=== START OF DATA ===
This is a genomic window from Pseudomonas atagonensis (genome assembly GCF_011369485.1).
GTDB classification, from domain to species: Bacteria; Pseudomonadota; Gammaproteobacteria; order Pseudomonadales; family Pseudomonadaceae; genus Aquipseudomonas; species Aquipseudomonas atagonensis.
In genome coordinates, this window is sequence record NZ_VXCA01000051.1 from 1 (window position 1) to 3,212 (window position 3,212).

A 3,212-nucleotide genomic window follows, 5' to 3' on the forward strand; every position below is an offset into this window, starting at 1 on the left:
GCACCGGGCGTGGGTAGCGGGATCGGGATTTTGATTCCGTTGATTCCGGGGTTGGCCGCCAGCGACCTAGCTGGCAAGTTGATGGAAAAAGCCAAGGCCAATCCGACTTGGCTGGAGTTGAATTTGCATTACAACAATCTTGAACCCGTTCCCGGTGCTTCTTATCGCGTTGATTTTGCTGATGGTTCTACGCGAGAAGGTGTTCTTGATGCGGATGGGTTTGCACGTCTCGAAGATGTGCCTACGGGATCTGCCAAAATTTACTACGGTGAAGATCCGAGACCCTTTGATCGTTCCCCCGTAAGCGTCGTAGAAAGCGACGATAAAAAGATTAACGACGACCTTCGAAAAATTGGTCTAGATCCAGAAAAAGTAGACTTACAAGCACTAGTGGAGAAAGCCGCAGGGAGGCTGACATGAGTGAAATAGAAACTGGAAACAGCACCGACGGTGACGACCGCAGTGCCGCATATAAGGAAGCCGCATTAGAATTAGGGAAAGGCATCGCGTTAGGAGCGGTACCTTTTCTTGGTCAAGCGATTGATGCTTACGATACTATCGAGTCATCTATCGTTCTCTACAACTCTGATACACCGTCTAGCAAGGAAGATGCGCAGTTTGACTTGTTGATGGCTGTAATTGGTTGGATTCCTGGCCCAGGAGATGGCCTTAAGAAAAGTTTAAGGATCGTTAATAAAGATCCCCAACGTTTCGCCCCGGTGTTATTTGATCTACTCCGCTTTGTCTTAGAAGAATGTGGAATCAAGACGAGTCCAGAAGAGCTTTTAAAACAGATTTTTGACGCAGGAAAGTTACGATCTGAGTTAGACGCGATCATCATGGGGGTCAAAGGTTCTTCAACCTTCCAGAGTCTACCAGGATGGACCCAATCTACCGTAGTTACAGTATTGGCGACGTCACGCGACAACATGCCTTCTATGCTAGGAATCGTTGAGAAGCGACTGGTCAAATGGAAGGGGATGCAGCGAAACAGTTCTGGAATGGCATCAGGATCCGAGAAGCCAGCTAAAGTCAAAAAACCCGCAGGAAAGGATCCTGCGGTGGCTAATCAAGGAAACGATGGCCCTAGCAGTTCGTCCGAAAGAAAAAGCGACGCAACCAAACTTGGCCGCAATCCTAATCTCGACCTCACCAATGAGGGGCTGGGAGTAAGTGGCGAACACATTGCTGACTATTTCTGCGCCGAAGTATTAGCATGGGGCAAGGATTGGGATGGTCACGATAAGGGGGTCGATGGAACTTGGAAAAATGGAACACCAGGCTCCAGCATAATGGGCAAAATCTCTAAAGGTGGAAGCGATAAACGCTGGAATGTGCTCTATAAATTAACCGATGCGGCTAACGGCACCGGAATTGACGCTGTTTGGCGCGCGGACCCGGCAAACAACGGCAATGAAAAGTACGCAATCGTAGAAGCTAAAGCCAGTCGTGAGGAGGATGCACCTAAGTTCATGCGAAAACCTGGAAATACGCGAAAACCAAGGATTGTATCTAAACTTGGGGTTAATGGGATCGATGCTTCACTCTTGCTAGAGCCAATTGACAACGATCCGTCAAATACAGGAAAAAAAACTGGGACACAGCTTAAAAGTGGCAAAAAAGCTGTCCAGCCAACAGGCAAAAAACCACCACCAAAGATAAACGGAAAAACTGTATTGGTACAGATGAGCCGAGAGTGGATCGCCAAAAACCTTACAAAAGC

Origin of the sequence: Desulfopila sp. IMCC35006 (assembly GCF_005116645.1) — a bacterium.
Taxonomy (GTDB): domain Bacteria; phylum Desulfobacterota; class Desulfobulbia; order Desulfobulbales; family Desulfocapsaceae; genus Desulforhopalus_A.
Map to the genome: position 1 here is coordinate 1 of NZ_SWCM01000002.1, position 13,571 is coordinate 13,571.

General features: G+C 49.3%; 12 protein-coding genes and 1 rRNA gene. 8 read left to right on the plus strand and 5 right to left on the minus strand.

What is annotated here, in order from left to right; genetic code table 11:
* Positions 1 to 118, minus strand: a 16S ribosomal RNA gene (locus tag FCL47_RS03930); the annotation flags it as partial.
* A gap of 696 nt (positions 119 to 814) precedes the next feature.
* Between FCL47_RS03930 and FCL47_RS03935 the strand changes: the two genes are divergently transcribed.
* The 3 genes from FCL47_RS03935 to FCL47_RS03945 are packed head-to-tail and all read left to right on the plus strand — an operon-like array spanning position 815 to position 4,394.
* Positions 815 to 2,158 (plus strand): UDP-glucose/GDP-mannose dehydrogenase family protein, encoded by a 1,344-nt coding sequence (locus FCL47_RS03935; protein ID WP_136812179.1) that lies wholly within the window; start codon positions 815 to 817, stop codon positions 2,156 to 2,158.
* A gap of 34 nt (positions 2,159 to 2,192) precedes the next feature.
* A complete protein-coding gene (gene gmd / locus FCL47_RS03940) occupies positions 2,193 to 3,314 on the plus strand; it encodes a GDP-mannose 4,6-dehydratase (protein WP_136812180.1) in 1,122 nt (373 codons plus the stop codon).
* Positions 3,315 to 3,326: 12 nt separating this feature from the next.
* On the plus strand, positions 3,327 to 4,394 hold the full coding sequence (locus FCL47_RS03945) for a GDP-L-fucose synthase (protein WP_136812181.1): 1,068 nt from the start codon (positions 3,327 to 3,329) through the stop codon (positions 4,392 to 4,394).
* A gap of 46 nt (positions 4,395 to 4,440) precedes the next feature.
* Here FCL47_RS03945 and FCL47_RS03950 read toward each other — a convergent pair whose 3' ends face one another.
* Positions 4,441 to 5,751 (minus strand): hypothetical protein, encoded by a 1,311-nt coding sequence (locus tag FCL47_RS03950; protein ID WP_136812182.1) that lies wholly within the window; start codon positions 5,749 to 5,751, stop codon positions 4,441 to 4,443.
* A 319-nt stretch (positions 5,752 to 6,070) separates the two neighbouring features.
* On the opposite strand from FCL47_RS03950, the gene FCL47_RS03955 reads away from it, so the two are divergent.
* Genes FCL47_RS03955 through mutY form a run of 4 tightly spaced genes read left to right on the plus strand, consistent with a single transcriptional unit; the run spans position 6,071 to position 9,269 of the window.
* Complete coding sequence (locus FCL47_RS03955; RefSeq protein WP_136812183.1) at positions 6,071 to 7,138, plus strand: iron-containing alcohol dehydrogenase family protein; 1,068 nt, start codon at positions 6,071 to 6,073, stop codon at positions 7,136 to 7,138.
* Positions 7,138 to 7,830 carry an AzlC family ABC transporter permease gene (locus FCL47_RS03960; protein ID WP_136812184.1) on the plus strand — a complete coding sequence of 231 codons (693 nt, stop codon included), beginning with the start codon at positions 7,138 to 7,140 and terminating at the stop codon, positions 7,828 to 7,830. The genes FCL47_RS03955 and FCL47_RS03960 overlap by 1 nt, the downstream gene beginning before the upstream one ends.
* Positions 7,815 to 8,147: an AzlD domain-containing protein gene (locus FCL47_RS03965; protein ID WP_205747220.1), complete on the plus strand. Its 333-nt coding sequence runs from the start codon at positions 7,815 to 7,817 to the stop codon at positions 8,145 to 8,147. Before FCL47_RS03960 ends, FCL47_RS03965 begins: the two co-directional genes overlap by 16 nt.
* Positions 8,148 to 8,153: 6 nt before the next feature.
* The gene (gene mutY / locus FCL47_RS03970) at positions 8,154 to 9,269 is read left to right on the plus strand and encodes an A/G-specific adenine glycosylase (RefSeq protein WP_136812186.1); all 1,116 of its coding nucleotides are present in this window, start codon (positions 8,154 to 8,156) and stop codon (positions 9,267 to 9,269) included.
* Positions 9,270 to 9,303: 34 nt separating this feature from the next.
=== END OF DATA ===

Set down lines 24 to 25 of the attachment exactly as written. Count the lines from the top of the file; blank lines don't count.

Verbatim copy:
* On the opposite strand from FCL47_RS03950, the gene FCL47_RS03955 reads away from it, so the two are divergent.
* Genes FCL47_RS03955 through mutY form a run of 4 tightly spaced genes read left to right on the plus strand, consistent with a single transcriptional unit; the run spans position 6,071 to position 9,269 of the window.